A new thesis concerning synchronised parallel computing  Simplified parallel ASM thesis
Authors 
Flavio Ferrarotti KlausDieter Schewe Loredana Tec Qing Wang 
Editors 

Title  A new thesis concerning synchronised parallel computing  Simplified parallel ASM thesis 
Type  article 
Journal  Journal of Theoretical Computer Science 
Volume  649 
DOI  10.1016/j.tcs.2016.08.013 
Month  October 
Year  2016 
Pages  2553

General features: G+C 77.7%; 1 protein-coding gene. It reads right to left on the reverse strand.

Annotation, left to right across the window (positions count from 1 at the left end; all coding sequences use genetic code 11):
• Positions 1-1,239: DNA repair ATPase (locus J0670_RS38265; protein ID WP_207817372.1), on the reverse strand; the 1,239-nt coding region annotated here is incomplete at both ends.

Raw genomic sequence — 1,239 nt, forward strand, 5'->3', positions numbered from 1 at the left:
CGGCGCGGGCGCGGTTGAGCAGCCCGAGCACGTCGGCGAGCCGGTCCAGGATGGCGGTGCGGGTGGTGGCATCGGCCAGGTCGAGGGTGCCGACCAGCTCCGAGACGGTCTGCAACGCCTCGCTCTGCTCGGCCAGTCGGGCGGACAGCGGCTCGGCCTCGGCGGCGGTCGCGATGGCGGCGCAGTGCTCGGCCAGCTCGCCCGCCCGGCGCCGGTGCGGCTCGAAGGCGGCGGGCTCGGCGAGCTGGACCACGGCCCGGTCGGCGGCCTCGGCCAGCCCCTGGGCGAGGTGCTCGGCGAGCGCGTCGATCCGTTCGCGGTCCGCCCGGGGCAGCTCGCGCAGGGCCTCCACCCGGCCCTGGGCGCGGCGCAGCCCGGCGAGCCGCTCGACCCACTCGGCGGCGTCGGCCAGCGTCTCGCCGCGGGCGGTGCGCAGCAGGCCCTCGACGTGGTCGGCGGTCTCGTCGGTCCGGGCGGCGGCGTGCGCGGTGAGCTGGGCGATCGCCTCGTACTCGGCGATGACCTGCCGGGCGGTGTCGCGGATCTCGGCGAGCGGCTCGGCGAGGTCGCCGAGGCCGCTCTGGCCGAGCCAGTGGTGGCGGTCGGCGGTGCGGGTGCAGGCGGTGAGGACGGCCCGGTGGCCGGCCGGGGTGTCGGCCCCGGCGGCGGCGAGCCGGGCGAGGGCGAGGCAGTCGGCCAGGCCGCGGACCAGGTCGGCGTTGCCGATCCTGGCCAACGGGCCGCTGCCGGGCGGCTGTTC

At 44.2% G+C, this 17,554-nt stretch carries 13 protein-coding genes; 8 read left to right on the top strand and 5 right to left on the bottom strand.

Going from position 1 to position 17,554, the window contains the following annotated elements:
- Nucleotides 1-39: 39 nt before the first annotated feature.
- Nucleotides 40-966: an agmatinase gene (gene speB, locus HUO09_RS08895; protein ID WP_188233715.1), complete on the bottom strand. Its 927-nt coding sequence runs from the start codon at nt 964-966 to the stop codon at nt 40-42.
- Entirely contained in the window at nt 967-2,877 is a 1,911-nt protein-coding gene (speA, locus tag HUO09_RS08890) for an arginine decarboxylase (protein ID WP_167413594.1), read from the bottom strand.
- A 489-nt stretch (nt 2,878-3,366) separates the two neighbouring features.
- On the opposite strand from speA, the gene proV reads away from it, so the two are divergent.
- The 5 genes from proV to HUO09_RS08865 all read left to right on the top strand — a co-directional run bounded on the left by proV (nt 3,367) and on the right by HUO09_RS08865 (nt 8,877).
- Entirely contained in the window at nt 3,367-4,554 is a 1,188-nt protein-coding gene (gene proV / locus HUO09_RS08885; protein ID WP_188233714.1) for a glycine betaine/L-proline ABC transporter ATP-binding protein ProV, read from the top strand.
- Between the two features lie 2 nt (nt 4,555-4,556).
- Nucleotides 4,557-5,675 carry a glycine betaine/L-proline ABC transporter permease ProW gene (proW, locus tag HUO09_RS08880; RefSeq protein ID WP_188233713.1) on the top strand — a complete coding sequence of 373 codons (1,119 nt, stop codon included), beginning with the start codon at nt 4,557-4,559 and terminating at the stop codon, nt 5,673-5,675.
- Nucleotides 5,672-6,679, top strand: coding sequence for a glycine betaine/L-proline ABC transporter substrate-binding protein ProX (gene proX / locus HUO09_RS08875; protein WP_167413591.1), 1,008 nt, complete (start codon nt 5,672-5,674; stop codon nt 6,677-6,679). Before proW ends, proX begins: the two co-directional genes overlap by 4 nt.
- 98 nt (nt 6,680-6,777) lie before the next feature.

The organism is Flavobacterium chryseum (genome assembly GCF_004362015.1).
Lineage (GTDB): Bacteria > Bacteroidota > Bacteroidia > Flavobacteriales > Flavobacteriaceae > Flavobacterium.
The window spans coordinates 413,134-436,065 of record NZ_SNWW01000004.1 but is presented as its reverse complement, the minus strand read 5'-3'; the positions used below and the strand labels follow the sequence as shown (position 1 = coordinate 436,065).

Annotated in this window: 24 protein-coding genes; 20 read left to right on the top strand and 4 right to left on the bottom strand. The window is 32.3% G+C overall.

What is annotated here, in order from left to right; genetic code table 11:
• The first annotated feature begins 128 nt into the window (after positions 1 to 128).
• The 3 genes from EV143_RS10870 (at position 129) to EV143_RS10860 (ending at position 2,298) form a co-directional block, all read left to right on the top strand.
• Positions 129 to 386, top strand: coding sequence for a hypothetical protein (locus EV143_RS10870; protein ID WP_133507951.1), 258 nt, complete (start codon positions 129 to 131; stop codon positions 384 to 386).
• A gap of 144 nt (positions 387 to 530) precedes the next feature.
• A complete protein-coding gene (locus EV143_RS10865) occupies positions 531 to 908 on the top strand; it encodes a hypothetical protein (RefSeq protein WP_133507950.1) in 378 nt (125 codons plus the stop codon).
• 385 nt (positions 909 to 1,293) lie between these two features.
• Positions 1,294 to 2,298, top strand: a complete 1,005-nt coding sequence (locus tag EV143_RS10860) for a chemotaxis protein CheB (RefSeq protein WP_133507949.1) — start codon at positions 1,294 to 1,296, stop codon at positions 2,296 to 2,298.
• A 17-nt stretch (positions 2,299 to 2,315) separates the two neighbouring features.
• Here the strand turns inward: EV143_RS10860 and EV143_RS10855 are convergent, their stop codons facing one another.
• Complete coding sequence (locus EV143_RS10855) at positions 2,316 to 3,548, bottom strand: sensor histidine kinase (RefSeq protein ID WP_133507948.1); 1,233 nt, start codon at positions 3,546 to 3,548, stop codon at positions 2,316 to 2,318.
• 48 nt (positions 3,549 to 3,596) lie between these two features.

Abstract  A behavioural theory consists of machineindependent postulates characterizing a particular class of algorithms or systems, an abstract machine model that provably satisfies these postulates, and a rigorous proof that any algorithm or system stipulated by the postulates is captured by the abstract machine model. The class of interest in this article is that of synchronous parallel algorithms. For this class a behavioural theory has already been developed by Blass and Gurevich, which unfortunately, though mathematically correct, fails to be convincing, as it is not intuitively clear that the postulates really capture the essence of (synchronous) parallel algorithms. In this article we present a much simpler (and presumably more convincing) set of four postulates for (synchronous) parallel algorithms, which are rather close to those used in Gurevichâ€™s celebrated sequential ASM thesis, i.e. the behavioural theory of sequential algorithms. The key difference is made by an extension of the bounded exploration postulate using multiset comprehension terms instead of ground terms formulated over the signature of the states. In addition, all implicit assumptions are made explicit, which amounts to considering states of a parallel algorithm to be represented by metafinite firstorder structures. The article first provides the necessary evidence that the axiomatization presented in this article characterizes indeed the whole class of deterministic, synchronous, parallel algorithms, then formally proves that parallel algorithms are captured by Abstract State Machines (ASMs). The proof requires some recourse to methods from finite model theory, by means of which it can be shown that if a critical tuple defines an update in some update set, then also every other tuple that is logically indistinguishable defines an update in that update set.